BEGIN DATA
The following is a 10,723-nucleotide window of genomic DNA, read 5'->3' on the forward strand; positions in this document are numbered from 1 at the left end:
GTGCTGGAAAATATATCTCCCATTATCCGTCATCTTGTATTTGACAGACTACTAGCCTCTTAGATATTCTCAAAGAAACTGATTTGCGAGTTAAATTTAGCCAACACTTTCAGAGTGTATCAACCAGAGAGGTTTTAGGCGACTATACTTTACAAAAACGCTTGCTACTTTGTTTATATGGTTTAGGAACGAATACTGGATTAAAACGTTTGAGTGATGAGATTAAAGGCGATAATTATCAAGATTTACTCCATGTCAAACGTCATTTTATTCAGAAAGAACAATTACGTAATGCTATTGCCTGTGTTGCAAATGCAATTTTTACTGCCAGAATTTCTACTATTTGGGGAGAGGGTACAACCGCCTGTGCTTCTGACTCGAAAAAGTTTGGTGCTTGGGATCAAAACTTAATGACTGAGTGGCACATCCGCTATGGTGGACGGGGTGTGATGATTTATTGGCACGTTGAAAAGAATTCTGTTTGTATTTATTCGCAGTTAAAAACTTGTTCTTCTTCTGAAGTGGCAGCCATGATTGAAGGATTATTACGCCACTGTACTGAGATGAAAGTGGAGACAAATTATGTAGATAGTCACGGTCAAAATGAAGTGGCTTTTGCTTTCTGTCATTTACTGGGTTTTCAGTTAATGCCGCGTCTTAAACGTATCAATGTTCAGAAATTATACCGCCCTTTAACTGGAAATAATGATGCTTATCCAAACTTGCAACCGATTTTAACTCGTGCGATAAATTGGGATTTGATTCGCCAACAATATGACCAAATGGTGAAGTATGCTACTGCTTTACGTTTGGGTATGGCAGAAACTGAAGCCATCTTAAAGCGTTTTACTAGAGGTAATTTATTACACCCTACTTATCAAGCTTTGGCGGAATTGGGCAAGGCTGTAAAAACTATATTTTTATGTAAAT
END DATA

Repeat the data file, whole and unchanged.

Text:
The following is a 10,723-nucleotide window of genomic DNA, read 5'->3' on the forward strand; positions in this document are numbered from 1 at the left end:
GTGCTGGAAAATATATCTCCCATTATCCGTCATCTTGTATTTGACAGACTACTAGCCTCTTAGATATTCTCAAAGAAACTGATTTGCGAGTTAAATTTAGCCAACACTTTCAGAGTGTATCAACCAGAGAGGTTTTAGGCGACTATACTTTACAAAAACGCTTGCTACTTTGTTTATATGGTTTAGGAACGAATACTGGATTAAAACGTTTGAGTGATGAGATTAAAGGCGATAATTATCAAGATTTACTCCATGTCAAACGTCATTTTATTCAGAAAGAACAATTACGTAATGCTATTGCCTGTGTTGCAAATGCAATTTTTACTGCCAGAATTTCTACTATTTGGGGAGAGGGTACAACCGCCTGTGCTTCTGACTCGAAAAAGTTTGGTGCTTGGGATCAAAACTTAATGACTGAGTGGCACATCCGCTATGGTGGACGGGGTGTGATGATTTATTGGCACGTTGAAAAGAATTCTGTTTGTATTTATTCGCAGTTAAAAACTTGTTCTTCTTCTGAAGTGGCAGCCATGATTGAAGGATTATTACGCCACTGTACTGAGATGAAAGTGGAGACAAATTATGTAGATAGTCACGGTCAAAATGAAGTGGCTTTTGCTTTCTGTCATTTACTGGGTTTTCAGTTAATGCCGCGTCTTAAACGTATCAATGTTCAGAAATTATACCGCCCTTTAACTGGAAATAATGATGCTTATCCAAACTTGCAACCGATTTTAACTCGTGCGATAAATTGGGATTTGATTCGCCAACAATATGACCAAATGGTGAAGTATGCTACTGCTTTACGTTTGGGTATGGCAGAAACTGAAGCCATCTTAAAGCGTTTTACTAGAGGTAATTTATTACACCCTACTTATCAAGCTTTGGCGGAATTGGGCAAGGCTGTAAAAACTATATTTTTATGTAAAT